- Flex: I love the responsive, predictable, and lively feel of the PU shell and the added stiffness of the carbon reinforced polyamide cuff. I am a big fan of the Cabrio Design and I love the consistent feel of the flex. It’s also great that the tongues can be swapped to allow for different flexes for a broad range of users.
- Ease of use: Dalbello’s Cabrio Design is much more user-friendly than traditional two piece boots. I can easily remove the buckles from the ladders and fold the tongue out, which helps with ease of entry. I did struggle to put these on more than previous versions of Lupos (pre-2019 with Intuition wrapping liner) at first, but quickly got used to the new design.
- Resort: When riding chairlifts, I feel like I am wearing a dedicated resort boot. The boots are consistent and I don’t feel limited to lighter ski setups–it is nice knowing they can handle any skis I want to use. They also feel lively yet damp, which is a feeling I rarely get out of a backcountry-friendly boot. The PU shell feels as good as I can imagine when skiing inbounds!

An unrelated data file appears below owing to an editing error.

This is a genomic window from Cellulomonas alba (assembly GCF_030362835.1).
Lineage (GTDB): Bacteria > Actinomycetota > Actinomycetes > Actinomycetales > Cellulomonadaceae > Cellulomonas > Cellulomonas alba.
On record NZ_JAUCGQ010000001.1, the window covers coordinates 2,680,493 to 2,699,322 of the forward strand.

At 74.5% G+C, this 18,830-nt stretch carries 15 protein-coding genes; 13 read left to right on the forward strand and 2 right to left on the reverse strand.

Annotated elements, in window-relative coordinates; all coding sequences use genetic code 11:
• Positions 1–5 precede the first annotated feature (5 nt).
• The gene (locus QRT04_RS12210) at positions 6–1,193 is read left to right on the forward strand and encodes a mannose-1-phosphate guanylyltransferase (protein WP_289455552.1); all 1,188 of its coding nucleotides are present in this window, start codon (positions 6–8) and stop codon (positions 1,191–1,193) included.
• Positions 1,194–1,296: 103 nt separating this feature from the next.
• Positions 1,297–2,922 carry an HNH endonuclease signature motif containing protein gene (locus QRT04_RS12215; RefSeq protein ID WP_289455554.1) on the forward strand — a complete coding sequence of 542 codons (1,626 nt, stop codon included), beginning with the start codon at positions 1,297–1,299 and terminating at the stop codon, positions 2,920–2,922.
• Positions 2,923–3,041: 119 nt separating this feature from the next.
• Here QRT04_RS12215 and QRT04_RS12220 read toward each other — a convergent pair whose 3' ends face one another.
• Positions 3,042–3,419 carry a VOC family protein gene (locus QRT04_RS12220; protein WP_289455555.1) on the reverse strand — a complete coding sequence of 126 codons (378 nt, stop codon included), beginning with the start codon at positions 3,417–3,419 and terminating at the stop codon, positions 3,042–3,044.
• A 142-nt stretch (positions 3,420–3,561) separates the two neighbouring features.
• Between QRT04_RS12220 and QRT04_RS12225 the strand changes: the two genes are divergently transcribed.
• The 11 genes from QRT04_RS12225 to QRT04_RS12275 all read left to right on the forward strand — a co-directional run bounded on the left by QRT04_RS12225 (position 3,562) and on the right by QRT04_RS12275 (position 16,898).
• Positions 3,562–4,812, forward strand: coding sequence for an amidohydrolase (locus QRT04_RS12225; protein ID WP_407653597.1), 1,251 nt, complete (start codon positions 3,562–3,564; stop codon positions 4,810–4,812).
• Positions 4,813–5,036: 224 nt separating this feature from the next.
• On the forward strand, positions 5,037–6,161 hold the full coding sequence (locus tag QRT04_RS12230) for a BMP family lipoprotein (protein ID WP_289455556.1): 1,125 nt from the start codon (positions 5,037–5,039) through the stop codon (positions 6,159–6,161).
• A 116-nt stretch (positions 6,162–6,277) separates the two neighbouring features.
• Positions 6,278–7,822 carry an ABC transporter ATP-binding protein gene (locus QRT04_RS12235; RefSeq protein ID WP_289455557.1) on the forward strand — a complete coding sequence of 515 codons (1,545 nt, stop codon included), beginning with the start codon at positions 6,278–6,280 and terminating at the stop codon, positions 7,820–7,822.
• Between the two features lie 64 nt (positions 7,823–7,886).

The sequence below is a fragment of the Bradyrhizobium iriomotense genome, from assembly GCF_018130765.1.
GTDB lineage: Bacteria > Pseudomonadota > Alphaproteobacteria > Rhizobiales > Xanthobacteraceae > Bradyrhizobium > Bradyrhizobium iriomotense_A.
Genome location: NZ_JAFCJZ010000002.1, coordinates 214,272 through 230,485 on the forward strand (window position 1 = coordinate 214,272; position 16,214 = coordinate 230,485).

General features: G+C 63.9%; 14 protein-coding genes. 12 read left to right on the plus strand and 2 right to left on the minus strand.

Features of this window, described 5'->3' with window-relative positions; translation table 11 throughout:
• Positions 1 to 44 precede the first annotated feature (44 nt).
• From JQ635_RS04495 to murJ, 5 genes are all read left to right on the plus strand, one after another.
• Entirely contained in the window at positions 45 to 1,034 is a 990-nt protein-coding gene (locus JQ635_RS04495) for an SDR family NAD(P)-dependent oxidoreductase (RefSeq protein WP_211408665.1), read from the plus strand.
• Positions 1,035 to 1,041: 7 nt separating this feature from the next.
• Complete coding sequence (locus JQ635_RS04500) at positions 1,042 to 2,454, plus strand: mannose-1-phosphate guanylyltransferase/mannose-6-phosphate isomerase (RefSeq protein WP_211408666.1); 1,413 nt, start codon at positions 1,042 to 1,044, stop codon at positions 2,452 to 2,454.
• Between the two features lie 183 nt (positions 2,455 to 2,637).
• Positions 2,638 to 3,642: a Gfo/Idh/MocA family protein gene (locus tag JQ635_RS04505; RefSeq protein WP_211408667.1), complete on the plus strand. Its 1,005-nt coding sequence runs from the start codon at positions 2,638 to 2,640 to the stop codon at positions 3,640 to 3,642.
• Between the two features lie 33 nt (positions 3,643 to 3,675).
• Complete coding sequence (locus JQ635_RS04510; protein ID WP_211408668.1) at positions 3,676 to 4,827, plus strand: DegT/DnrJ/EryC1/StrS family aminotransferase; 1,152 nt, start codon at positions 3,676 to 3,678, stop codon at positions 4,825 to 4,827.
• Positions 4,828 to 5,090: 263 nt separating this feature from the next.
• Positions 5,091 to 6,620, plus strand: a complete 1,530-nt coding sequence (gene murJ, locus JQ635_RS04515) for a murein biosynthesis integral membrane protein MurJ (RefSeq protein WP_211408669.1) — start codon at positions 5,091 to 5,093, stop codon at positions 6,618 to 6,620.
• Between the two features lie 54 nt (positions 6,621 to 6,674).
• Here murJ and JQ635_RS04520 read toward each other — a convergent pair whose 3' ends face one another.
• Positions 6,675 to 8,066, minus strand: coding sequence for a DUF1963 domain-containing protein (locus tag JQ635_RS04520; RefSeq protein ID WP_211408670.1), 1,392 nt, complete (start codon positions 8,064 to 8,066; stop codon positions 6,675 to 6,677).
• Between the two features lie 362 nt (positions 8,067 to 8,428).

- Park: The Lupo stance is very upright and feels natural for park skiing. The Cabrio Design is reminiscent of Full Tilt boots in stance and flex, so they feel very natural in the park.
- Backcountry: Where this boot really comes to life is in the backcountry. I really like the removable tongue as a means of weight saving for the ascent. I primarily ski the Cast Freetour bindings so putting a piece of equipment into my backpack before the skintrack feels natural. The waterproof gaiter on the shell is a really nice touch and doesn’t leave my feet feeling exposed without the tongues covering the liner.
- Adjustability: The Lupos ships with volume reducing insoles for lower volume feet, as well as spoilers to add some forward lean to the boot for skiers who don’t like the upright stance. The buckles offer plenty of macro and micro adjustment. The heel retention buckle and inverted forefoot buckle are positioned well and adjust for a variety of instep heights and forefoot widths.
- Walk mode: The walk mode is very easy to engage and disengage. When engaged, the walk mode allows for rearward movement but forward movement is only possible if you remove the tongues.
- Grip: The GripWalk soles offer plenty of grip. They feel like climbing boots and perform equally walking through an icy parking lot as they do scrambling up some icey bootpacks. They can be replaced with Vibram soles if needed!
- Durability: These hold up against ski edges and plenty of abuse. I haven’t encountered any issues; Dalbello clearly thought about durability when designing these boots.
Issues I’ve encountered